(Reuters) - Home Depot Inc benefited from a solid U.S. housing market and higher job growth that led consumers to spend more at its stores in the holiday shopping quarter, helping the home improvement chain beat sales and profit estimates.
Shares of the company, considered a barometer for the economic health of U.S. households, rose 3.1% to $247 in premarket trading.
The U.S. housing market has gained from the lowest mortgage rates in more than three years after the Federal Reserve lowered borrowing costs thrice in 2019.
Sales of existing homes, which make up about 90% of U.S. home sales, surged 9.6% on a year-on-year basis in January, the National Association of Realtors said last week.
“Our fourth quarter results reflect strength in our core business, solid execution around our holiday events and the overall health of the consumer,” said Home Depot Chief Executive Officer Craig Menear.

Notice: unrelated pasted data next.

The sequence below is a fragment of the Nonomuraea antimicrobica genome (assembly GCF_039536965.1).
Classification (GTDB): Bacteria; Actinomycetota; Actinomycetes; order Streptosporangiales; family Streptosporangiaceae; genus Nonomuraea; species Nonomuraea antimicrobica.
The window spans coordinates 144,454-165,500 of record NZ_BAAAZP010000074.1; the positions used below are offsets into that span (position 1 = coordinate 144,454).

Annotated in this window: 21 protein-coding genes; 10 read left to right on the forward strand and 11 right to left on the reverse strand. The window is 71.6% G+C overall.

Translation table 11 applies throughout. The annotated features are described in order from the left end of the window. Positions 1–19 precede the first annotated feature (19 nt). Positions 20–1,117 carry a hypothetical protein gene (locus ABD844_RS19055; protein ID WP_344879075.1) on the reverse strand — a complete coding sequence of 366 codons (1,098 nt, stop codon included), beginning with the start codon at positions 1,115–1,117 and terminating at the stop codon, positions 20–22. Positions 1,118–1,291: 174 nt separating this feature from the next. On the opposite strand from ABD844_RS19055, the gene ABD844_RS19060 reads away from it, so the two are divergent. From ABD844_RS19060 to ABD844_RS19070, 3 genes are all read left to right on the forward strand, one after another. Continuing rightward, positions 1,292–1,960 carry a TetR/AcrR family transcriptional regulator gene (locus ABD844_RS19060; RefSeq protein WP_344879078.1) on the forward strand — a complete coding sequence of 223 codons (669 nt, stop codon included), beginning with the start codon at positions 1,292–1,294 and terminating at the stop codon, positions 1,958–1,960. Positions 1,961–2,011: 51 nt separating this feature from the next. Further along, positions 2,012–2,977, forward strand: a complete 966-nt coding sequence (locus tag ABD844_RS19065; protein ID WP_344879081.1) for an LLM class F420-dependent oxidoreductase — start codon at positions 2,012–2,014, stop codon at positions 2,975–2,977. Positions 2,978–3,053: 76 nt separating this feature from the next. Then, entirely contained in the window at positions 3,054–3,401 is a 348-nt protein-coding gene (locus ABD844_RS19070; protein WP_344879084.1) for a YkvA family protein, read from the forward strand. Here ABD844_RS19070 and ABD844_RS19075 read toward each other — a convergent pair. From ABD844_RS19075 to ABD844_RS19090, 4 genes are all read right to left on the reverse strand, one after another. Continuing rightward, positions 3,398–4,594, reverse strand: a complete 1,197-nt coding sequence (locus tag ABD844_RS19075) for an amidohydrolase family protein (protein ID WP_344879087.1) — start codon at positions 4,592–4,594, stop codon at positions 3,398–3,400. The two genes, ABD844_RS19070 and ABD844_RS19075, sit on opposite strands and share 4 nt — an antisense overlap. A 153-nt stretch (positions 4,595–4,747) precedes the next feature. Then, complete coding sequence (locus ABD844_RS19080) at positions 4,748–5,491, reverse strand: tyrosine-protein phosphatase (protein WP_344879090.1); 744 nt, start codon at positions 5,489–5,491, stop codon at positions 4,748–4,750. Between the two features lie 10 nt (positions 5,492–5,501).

Same-store sales at Home Depot rose 5.2% in the fourth quarter ended Feb. 2, above expectations of a 4.8% increase, according to IBES data from Refinitiv.
The strong rise in sales also indicates that investments in the marriage of Home Depot’s online and brick-and-mortar businesses is staring to pay off, boding well for this fiscal year, Jefferies analysts wrote.
Three months ago, the company said the initiative, called “One Home Depot”, has not generated the revenue it had expected, prompting the retailer to cut its sales forecast last year.
Net sales fell 2.7% to $25.78 billion, but beat analysts’ average expectation of $25.76 billion.
Net earnings rose to $2.48 billion, or $2.28 per share, from $2.34 billion, or $2.09 per share a year earlier. Analysts were expecting earnings of $2.10 per share.
Home Depot also raised its quarterly dividend by 10% to $1.50 per share.
Reporting by Saumyadeb Chakrabarty